These changes, called post-quantum cryptography, are coming soon. NIST received its first submissions for post-quantum cryptography strategies in late 2017. A month later, NIST scientists selected 69 “complete and proper” candidates, and then announced 26 second-round candidates in January of this year. Round 3 (or the final algorithm selection process) is scheduled for 2020 to 2021, and the new post-quantum standards will be available before 2024.
You’ll notice that this isn’t especially “quantum;” NIST is just looking for a classical algorithm that a quantum computer can’t crack. If this seems disappointing, just know that post-quantum cryptography could be the most important and relevant change that quantum computing will bring to your life. Even bitcoin’s encryption faces threats from quantum attacks. The change will be good for cybersecurity overall.
“On the one side, it’s like, gosh, we’re doing all of this work just to reestablish the status quo,” Michele Mosca, faculty and university research chair at the University of Waterloo’s Institute for Quantum Computing, told Gizmodo. “Well, yeah, that’s life. We better do it or else. But there really is a positive aspect and it could be a blessing in disguise. What cryptographers are doing is rebuilding some of the foundational pieces [of cybersecurity]. This process of retooling our very fundamental cryptography across all of our digital platforms is good for our cyber health.”
“On the one side, it’s like, gosh, we’re doing all of this work just to reestablish the status quo. Well, yeah, that’s life. We better do it or else.”
Post-quantum cryptography is only the first step. Researchers have already put together a roadmap detailing what the addition of quantum technology to computer networks will actually entail. The Micius quantum satellite has already allowed researchers to pass encrypted messages by sending entangled photons between two locations, and upon confirming the entanglement, generating a quantum key for researchers to decode encrypted messages. One day, quantum repeaters might send entangled particles of light, called photons, to the computers on a network in order to set up a quantum link. This might allow users to access something akin to quantum-secured private Slack channels, where every entangled computer in the network can pass secret messages, with an icon based on entanglement measurements on the screen showing users that no one is eavesdropping into the network. Lee is working on a way to test such a network without having to trust its manufacturer or the manufacturer of the repeaters.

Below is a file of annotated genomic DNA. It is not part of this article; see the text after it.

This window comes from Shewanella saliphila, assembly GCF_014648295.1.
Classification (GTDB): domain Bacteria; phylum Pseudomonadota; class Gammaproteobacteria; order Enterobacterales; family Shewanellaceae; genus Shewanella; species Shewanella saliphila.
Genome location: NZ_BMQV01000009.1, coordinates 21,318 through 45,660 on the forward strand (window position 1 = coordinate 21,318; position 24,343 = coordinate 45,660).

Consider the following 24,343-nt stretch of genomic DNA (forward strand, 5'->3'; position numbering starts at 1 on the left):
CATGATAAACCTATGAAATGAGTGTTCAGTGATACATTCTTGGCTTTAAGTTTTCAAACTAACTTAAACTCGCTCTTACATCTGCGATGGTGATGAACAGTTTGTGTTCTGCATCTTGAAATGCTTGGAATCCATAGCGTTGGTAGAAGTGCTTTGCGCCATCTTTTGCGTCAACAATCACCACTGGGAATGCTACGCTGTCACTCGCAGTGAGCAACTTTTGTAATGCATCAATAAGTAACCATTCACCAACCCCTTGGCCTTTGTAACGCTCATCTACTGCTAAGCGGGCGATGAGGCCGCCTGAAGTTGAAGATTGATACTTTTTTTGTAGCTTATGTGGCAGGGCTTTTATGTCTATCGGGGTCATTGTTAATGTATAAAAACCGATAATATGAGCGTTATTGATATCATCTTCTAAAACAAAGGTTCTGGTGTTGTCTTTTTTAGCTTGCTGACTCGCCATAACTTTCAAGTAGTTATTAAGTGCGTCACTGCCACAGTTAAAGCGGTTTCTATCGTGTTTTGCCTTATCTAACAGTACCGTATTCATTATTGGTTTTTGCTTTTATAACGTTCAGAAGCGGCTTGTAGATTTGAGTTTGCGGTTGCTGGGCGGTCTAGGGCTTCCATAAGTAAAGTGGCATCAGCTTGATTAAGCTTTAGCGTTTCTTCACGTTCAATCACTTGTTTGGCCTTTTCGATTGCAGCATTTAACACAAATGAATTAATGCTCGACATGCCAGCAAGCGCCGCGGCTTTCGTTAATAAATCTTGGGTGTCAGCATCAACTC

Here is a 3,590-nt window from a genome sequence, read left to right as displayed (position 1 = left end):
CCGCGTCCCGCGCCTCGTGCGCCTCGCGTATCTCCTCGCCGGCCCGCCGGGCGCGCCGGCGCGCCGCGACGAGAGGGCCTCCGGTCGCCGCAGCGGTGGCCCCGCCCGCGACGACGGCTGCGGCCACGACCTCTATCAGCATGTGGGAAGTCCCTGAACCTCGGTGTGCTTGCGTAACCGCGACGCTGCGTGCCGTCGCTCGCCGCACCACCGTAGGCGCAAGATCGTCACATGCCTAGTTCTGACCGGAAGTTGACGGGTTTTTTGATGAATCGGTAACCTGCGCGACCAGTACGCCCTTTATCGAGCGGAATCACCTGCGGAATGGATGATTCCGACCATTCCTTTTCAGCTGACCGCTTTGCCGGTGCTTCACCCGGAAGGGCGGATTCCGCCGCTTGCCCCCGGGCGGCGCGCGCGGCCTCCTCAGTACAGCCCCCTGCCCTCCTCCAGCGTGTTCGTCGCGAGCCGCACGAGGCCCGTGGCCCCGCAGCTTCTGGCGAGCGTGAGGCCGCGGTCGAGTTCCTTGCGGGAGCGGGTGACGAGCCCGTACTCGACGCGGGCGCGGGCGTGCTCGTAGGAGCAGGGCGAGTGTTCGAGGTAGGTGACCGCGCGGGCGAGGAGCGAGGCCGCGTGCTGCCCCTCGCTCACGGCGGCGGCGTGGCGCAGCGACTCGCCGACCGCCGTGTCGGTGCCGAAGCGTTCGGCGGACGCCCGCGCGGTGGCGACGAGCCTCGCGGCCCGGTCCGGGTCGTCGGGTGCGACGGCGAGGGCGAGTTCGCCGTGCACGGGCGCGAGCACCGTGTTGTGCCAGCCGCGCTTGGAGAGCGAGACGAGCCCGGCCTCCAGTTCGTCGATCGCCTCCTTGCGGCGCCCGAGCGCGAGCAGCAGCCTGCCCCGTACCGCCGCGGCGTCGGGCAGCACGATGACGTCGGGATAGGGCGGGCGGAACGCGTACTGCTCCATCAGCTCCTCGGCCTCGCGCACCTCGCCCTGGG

Ultimately, researchers hope a quantum internet will mean more than just a secure network. Anne Broadbent is a university research chair in quantum information processing at the University of Ottawa; Broadbent’s most recent research demonstrates a way for a server to certify that it really deleted a file using quantum mechanics.
Broadbent explained to Gizmodo that once quantum processors are more mature, the quantum internet would allow a way to access their power via a secure quantum link over the cloud. This is important because, as far as anyone can tell, quantum processors must be stored in conditions that make them impractical for home use (such as temperatures near absolute zero).
Quantum links to quantum processors could allow the public to reap the hypothetical benefits in the far future. There’s lots of speculation as to what those benefits might be, including some very cool things like quantum algorithms that would make searching for information online faster or maybe advances in gaming thanks to quantum computers’ potential improvements to AI. Maybe it will lead to a quantum blockchain where it’s impossible (as defined by the laws of physics) to doubt the authenticity of something thanks to the quantum no-cloning theorem, which says it is physically impossible to create a copy of an unknown quantum state. None of these are a given, and maybe they’ll never happen, but they definitely won’t happen without a quantum internet.
Quantum computers today don’t have any killer apps, yet, and probably won’t pose a threat to your computer experience for decades. But the internet will slowly incorporate quantum-inspired security protocols, then maybe actual quantum links. And then maybe one day, you’ll be running programs incorporating quantum algorithms. You might not realize once it’s already happening.